Some of the best restaurants are located here such as Nom Wah Tea Parlor and Joe’s Shanghai. The food is authentic and traditional and the biggest driver into the area. There are also several parks within Chinatown and good shopping along Canal Street.

Civic Center

Marble buildings and government business.

Small neighborhood surrounded by the Financial District, Chinatown, and TriBeCa. The main driver to this area is New York City hall and City Hall Park There is also good access to the Brooklyn Bridge. The J and Z subways start/end here and provide transportation into Brooklyn.

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Clinton Hill

Artsy but not over-the-top.

Small residential community located in northern Brooklyn that is near Bed-Stuy, the Brooklyn Navy Yard,  and Prospect Park. The Pratt Institute is located within Clinton Hill and is famous for its art, architecture, and design programs. Fulton Street and Myrtle Avenue provide good access into the surrounding neighborhoods, shopping, and eateries. Check out Emily on Fulton Street for their famous burger or pizza.

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Cobble Hill

Cute shops and cuter babies.

Another small residential community located between Carroll gardens (to the south) and Brooklyn Heights (to the north). Cobble Hill benefits from being near the Waterfront District with access to the ferry, Governor’s Island (location for outdoor concerts, events, and festivals), and the piers located in Brooklyn Heights. Cobble Hill also has trendy and casual restaurants and bars and is home to young professionals and families. It has become a popular place to move to for a trendy and hip appeal.

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DUMBO

Warehouses turned into ware-homes.

Area below the Brooklyn and Manhattan bridge is always popular due to its restaurants, parks, and location along the waterfront. Jane’s Carousel is a main attraction along with the parks along the water. The Brooklyn Flea is an outdoor flea market with boutique clothing, food, drinks, and other vintage items. St. Anne’s Warehouse is an old warehouse that now houses concerts, plays, shows, and other performances. One of the most popular picture locations in NYC is located on Washington Street between Front and Water Streets and provides a spectacular view of the Manhattan Bridge in the background and the cobblestone streets in the foreground. Juliana’s, Grimaldi’s, and the River Café are some of the more popular restaurants in the area.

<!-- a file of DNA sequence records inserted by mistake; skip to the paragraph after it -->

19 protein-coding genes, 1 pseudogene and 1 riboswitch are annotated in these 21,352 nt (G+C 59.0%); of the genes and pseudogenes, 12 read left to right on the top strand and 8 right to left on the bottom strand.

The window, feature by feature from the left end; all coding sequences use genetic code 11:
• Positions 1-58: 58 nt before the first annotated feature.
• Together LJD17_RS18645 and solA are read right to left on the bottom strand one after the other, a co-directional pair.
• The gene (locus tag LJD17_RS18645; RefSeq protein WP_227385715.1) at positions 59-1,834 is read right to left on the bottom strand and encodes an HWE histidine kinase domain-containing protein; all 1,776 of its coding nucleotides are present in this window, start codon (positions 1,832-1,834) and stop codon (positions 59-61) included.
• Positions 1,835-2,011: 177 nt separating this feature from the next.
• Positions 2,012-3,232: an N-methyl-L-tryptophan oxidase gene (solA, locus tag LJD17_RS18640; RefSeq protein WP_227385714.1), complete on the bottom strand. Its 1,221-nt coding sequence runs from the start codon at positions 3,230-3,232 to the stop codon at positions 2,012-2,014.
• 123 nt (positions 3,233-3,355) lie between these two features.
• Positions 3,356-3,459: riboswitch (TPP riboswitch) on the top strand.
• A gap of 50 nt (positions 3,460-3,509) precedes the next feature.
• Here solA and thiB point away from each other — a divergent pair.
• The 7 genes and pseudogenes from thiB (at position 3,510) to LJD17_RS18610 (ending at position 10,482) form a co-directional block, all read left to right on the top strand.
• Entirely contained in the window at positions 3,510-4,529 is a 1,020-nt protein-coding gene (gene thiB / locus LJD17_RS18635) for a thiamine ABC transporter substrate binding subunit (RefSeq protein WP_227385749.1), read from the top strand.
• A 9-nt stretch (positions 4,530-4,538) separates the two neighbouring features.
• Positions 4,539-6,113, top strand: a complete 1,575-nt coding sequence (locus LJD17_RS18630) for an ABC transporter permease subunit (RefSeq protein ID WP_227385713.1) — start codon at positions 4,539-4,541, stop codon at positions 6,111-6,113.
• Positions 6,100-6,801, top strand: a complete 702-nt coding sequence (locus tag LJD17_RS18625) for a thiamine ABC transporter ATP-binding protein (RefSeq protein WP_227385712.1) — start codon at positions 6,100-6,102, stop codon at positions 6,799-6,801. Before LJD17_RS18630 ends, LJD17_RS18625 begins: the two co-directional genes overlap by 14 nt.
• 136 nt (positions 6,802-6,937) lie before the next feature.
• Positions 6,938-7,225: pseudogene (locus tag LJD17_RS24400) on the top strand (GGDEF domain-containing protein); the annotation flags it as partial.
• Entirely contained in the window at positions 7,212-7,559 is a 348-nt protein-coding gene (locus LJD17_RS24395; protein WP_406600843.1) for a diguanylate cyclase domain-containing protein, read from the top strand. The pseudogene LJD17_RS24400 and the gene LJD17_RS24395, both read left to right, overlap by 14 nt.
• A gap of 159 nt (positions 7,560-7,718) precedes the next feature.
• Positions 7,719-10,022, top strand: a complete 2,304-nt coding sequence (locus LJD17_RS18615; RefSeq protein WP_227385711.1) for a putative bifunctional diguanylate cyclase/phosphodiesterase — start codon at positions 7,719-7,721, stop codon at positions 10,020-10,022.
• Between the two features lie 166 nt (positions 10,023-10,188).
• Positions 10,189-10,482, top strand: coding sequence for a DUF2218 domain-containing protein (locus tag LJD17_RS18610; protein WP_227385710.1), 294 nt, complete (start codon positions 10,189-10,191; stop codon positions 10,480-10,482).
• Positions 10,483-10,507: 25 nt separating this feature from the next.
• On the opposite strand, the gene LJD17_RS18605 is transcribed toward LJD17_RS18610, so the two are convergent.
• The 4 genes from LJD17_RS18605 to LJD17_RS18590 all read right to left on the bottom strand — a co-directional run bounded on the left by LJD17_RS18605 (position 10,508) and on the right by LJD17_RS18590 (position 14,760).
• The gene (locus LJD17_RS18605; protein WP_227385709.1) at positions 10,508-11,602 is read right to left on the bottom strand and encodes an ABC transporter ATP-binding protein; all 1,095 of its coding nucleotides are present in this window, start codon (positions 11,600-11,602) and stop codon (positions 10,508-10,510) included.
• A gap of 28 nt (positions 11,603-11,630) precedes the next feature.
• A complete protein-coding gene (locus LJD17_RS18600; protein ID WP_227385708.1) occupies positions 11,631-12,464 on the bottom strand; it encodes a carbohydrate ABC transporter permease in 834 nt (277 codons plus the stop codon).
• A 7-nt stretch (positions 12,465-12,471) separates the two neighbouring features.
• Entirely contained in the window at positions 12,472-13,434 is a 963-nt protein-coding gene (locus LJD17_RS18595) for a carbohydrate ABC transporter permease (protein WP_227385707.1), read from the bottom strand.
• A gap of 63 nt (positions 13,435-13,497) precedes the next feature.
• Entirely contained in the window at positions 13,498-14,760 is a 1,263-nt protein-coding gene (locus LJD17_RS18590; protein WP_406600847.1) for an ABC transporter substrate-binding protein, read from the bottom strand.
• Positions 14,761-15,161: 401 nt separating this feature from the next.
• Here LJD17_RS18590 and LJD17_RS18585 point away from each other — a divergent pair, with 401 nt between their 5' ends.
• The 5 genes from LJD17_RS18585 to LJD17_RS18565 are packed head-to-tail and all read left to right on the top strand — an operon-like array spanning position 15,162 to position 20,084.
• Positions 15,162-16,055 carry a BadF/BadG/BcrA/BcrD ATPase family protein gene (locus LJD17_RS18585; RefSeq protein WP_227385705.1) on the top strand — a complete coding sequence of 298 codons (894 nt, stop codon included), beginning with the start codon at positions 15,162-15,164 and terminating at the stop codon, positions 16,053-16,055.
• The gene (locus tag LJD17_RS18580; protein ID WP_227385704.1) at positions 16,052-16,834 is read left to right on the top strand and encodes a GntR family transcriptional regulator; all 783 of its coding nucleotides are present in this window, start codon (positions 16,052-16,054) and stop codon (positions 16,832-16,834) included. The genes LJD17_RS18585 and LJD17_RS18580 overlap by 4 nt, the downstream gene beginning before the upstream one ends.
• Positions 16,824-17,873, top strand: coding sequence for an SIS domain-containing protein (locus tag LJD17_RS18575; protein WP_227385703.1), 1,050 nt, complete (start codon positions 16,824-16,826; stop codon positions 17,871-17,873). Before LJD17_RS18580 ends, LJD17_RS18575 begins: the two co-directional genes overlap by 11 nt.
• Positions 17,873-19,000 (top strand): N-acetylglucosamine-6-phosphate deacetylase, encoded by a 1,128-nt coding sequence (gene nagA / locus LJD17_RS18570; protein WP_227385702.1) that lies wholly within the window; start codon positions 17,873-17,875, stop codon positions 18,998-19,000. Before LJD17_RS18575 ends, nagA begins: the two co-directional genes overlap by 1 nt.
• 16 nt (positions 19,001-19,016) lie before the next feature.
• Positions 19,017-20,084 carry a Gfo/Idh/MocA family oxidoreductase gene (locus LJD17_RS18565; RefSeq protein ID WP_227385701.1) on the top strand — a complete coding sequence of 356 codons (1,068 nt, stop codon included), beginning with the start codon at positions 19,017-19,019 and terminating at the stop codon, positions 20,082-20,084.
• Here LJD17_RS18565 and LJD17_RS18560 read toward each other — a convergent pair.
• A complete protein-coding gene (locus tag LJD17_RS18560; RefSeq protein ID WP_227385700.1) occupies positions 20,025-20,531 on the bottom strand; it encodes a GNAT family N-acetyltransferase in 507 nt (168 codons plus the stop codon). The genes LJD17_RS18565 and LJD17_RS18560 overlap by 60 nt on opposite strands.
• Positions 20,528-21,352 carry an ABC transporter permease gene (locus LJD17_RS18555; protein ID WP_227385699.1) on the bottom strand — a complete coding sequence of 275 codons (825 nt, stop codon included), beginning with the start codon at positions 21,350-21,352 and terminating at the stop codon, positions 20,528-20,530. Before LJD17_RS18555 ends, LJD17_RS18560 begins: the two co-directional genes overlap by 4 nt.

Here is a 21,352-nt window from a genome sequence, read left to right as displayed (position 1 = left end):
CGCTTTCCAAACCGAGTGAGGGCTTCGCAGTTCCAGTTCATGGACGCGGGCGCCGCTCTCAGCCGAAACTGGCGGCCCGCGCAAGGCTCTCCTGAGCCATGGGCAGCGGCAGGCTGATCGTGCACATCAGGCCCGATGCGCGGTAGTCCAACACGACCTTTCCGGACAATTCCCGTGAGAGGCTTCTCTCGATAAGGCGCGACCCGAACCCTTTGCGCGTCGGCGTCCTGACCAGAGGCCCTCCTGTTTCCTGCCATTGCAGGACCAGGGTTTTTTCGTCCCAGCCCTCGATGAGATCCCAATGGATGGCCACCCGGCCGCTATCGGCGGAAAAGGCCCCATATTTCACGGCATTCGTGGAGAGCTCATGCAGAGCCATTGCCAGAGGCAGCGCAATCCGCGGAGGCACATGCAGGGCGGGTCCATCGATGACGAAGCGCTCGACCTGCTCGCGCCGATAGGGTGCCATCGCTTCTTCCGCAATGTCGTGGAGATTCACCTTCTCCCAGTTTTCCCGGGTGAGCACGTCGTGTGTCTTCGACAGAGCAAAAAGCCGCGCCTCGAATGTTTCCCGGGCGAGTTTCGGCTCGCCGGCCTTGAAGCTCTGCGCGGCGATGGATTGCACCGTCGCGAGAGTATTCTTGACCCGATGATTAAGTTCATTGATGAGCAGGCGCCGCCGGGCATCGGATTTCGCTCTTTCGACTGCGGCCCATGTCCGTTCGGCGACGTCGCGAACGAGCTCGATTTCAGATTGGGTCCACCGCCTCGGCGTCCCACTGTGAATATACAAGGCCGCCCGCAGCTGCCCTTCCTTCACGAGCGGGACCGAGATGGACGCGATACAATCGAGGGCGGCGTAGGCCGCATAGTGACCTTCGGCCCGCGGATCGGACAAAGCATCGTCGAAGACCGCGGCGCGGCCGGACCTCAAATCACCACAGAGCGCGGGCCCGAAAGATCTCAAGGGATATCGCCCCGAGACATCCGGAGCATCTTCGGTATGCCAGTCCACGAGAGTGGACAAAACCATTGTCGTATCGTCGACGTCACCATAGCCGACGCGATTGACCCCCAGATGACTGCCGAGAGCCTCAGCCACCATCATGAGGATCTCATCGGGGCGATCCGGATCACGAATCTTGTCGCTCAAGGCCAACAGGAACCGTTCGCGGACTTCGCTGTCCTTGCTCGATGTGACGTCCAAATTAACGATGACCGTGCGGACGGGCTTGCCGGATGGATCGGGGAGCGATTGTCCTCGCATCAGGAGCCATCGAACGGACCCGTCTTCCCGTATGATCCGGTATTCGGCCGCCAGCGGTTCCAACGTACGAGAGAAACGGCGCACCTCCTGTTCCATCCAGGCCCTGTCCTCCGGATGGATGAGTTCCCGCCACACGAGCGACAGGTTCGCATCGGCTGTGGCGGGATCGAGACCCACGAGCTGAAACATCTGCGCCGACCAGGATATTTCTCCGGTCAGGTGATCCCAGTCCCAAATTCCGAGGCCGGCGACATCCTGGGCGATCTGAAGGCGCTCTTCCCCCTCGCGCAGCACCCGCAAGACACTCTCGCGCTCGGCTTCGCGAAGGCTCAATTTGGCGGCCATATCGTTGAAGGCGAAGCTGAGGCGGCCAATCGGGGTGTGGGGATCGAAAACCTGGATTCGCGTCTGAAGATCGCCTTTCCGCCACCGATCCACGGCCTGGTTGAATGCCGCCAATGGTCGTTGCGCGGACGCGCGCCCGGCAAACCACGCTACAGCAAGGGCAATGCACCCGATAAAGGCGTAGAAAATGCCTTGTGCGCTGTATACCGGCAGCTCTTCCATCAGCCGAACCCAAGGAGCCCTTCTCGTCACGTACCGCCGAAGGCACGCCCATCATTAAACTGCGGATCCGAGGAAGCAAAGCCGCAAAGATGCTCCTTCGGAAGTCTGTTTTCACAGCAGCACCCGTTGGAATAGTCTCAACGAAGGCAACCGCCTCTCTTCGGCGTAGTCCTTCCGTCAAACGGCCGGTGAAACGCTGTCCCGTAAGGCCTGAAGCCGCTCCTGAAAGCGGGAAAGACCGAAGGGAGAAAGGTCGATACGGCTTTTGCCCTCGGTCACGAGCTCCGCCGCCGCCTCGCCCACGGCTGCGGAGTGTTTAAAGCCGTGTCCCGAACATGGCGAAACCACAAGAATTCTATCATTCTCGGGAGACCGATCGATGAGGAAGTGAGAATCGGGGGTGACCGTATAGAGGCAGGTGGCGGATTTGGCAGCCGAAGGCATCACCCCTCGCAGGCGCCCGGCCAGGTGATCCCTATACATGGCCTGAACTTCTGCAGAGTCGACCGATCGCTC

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Downtown Brooklyn

Operating during normal business hours.

Residential neighborhood in northern Brooklyn that has become popular in recent years for renters who prefer to live outside of Manhattan. City Point BKLN is one of the largest developments in the City that contains both apartments, shopping, and restaurants. The Dekalb Food Mall is a large indoor market with vendors offering a wide range of cuisines. City Point also includes Target, Trader Joes, Macy’s, H&M, and other department and boutique shopping stores. The development of City Point has increased the popularity of the area and the access to subway lines such as 2,3,B,D,N,Q,R makes this neighborhood easily accessible with good access to Manhattan and other parts of Brooklyn. It also extends more north to the waterfront and includes  parts of DUMBO and the Brooklyn Navy Yard.

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East Harlem

Spanish flavors. iQue rico!

East Harlem is also known as Spanish Harlem; a neighborhood thriving with hispanic and latinex culture and restaurants.  The neighborhood extends north of E 96th Street and is east of 5th avenue. Residents here have good access to Central Park, Marcus Garvey Park, and 125th Street contains good access to subways and shopping. Some of the more popular restaurants are Earl’s Beer and Cheese, La Fonda, and Ricardo’s Steak House. Around east 116th Street also contains other bars, restaurants, subway stops, Target, and smaller parks.

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East Village

The East Village is a very lively neighborhood filled with bars and restaurants. First and Second Avenue are two major thoroughfares within the neighborhood that consist almost entirely of these attractions. Some of the most popular places are Tompkins Square bagels, Lil Frankie’s, Au’Zaatar, and McSorley’s which is the oldest bar in Manhattan. Located within the East Village is Alphabet City, a neighborhood that has its own community and old-school feel. Tompkins Square Park and East River Park are great places for recreation, exercising, and gathering with friends. St. Marks Place also has boutique shopping and features some good local eateries. One of the best ways to navigate to and from the East Village is through Manhattan’s bus system that travels north and south via 1st, 2nd, and 3rd Avenue and east and west along 10th and 8th Street.